If you need to get equity out of your house but you're not ready to sell, you have other options for accessing that cash. Different loan options offer you lines of credit, monthly payments or lump sums for the equity in your house. To qualify, you need to have a good credit score, a sufficient loan-to-value ratio and a low enough debt-to-income ratio.
Homeowners With No Mortgage
If you've paid off your mortgage completely, apply for a home equity loan and gain access to a lump sum when your loan closes. A home equity loan operates similarly to a mortgage; you'll make monthly loan payments until the debt is paid off. Alternatively, homeowners 62 or older may consider a reverse mortgage. In a reverse mortgage, the lender makes loan payments to you for a period of time. When you die or sell your home, you or your estate repays the loan.
Homeowners With an Existing Mortgage
Homeowners who still have a balance left on their mortgage can consider a cash-out refinance. With a cash-out refinance, you refinance your loan for more than the current loan balance and pocket the difference. For example, if you have $5,000 left on your mortgage, you can refinance for $7,000 and have immediate access to $2,000.
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Lines of Credit
Rather than replacing your existing mortgage, home equity line of credits are taken out in addition to any mortgage you already have. These loans give you access to a line of credit for 10 years or so, then a repayment period begins.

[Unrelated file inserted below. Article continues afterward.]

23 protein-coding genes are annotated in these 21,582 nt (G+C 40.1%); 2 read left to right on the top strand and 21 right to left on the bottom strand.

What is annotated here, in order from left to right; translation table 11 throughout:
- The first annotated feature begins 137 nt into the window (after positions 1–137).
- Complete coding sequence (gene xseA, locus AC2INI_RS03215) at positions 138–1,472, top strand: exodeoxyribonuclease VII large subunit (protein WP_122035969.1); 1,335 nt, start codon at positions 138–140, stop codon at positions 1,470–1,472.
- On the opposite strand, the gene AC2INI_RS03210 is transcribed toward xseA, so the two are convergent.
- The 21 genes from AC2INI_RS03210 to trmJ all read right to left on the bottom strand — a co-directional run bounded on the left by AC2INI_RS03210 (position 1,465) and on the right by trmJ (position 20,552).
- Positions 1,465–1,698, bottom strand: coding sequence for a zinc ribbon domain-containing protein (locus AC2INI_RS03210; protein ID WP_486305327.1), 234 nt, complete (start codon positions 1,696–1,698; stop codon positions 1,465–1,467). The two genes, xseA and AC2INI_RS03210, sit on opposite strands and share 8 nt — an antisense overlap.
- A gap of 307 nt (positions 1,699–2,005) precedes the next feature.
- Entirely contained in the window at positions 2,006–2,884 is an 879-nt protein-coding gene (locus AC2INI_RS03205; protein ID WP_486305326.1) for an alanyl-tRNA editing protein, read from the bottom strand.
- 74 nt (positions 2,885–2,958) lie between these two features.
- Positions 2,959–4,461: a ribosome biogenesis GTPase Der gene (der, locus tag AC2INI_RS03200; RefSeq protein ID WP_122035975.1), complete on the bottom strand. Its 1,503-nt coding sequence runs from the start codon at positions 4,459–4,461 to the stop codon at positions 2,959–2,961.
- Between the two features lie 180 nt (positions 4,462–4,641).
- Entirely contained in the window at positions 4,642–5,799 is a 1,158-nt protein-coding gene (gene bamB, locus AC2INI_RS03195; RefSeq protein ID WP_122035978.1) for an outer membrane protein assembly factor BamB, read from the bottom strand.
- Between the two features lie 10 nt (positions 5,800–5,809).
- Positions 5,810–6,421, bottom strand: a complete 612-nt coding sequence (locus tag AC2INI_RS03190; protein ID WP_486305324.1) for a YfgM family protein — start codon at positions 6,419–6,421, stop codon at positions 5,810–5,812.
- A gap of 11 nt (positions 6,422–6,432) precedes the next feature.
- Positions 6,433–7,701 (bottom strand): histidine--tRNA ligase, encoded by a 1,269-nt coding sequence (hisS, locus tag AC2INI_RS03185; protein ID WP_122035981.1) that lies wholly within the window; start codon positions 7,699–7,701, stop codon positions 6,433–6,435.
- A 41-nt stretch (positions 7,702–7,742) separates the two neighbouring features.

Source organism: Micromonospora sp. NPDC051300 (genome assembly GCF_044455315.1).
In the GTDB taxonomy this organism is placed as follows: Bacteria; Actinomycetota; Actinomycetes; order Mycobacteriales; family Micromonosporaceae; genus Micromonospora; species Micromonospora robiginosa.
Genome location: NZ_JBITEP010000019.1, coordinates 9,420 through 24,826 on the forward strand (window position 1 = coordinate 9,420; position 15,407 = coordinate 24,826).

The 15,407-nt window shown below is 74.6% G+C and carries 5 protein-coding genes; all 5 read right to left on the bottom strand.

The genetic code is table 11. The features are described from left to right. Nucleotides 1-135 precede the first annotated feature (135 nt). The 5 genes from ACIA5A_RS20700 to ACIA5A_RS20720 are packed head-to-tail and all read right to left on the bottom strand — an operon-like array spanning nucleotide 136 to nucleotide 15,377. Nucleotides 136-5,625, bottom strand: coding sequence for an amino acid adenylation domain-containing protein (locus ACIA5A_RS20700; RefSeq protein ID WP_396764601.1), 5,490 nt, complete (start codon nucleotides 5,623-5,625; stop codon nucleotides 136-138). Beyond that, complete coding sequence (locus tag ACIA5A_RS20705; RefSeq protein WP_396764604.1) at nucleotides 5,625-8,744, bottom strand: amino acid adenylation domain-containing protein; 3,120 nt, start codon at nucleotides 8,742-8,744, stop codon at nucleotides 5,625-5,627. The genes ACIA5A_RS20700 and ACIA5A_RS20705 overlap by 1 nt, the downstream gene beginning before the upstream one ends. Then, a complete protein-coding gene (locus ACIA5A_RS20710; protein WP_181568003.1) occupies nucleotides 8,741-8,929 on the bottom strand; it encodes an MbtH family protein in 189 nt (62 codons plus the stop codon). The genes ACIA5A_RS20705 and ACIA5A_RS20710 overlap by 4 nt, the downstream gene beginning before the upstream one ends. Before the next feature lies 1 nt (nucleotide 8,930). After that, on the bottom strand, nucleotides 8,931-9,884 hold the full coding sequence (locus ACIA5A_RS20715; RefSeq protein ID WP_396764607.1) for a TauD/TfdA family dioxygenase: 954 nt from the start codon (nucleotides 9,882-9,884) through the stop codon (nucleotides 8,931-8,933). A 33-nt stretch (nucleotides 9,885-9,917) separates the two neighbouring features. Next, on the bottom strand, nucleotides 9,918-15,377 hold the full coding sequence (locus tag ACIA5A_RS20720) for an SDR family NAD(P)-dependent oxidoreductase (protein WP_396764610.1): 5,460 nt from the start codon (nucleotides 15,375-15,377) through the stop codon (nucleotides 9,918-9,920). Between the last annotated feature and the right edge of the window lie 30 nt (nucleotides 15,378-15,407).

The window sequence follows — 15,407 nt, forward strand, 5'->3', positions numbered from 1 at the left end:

Criteria For Loans
Bankrate notes that there are three main criteria to qualify for one of these home equity loans. First, you must have a high enough credit score to qualify for the loan. Aim for a score of at least 700 to be sure you'll qualify. Second, you must have sufficient equity in your house. For most lenders, you must have a loan-to-value ratio of at least 85 percent after you take out the loan. Lastly, you need a low enough debt-to-income ratio to ensure you can pay back the balance. A debt-to-income ratio lower than 36 percent is ideal.
Taking Out a Loan
The process for taking out one of these loans is similar to taking out a mortgage. Nolo recommends that homeowners either use a mortgage broker or shop around for loans themselves. A low interest rate is important as are low fees and closing costs. Bank of America notes that cash-out refinances tend to have higher closing costs, whereas home equity loans and lines of credit have comparatively low fees.